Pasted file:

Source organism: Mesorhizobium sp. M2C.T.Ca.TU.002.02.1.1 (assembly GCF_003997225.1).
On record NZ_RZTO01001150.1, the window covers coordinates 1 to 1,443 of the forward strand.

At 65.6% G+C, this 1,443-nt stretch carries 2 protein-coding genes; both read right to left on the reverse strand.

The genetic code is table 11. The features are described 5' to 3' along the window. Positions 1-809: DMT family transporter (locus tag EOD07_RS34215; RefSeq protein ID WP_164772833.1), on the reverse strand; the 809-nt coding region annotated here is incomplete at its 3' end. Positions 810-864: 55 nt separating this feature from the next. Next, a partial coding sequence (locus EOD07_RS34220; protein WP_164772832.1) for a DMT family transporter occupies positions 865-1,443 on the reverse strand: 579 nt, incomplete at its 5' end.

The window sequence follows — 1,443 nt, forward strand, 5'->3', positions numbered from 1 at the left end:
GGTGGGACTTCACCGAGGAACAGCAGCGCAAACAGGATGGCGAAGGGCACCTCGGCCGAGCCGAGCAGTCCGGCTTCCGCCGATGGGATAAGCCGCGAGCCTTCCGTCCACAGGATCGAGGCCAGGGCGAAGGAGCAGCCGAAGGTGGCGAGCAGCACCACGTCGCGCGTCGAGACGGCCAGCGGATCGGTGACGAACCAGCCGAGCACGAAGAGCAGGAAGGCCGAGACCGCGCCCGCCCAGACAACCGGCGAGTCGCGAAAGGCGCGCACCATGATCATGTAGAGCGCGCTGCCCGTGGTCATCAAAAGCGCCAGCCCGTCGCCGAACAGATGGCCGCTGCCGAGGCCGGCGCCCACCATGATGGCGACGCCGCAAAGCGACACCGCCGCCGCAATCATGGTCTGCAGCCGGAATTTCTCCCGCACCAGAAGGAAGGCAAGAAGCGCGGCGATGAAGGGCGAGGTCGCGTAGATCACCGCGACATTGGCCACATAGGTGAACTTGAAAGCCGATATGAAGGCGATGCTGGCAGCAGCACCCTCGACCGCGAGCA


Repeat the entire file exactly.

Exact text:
Source organism: Mesorhizobium sp. M2C.T.Ca.TU.002.02.1.1 (assembly GCF_003997225.1).
On record NZ_RZTO01001150.1, the window covers coordinates 1 to 1,443 of the forward strand.

At 65.6% G+C, this 1,443-nt stretch carries 2 protein-coding genes; both read right to left on the reverse strand.

The genetic code is table 11. The features are described 5' to 3' along the window. Positions 1-809: DMT family transporter (locus tag EOD07_RS34215; RefSeq protein ID WP_164772833.1), on the reverse strand; the 809-nt coding region annotated here is incomplete at its 3' end. Positions 810-864: 55 nt separating this feature from the next. Next, a partial coding sequence (locus EOD07_RS34220; protein WP_164772832.1) for a DMT family transporter occupies positions 865-1,443 on the reverse strand: 579 nt, incomplete at its 5' end.

The window sequence follows — 1,443 nt, forward strand, 5'->3', positions numbered from 1 at the left end:
GGTGGGACTTCACCGAGGAACAGCAGCGCAAACAGGATGGCGAAGGGCACCTCGGCCGAGCCGAGCAGTCCGGCTTCCGCCGATGGGATAAGCCGCGAGCCTTCCGTCCACAGGATCGAGGCCAGGGCGAAGGAGCAGCCGAAGGTGGCGAGCAGCACCACGTCGCGCGTCGAGACGGCCAGCGGATCGGTGACGAACCAGCCGAGCACGAAGAGCAGGAAGGCCGAGACCGCGCCCGCCCAGACAACCGGCGAGTCGCGAAAGGCGCGCACCATGATCATGTAGAGCGCGCTGCCCGTGGTCATCAAAAGCGCCAGCCCGTCGCCGAACAGATGGCCGCTGCCGAGGCCGGCGCCCACCATGATGGCGACGCCGCAAAGCGACACCGCCGCCGCAATCATGGTCTGCAGCCGGAATTTCTCCCGCACCAGAAGGAAGGCAAGAAGCGCGGCGATGAAGGGCGAGGTCGCGTAGATCACCGCGACATTGGCCACATAGGTGAACTTGAAAGCCGATATGAAGGCGATGCTGGCAGCAGCACCCTCGACCGCGAGCA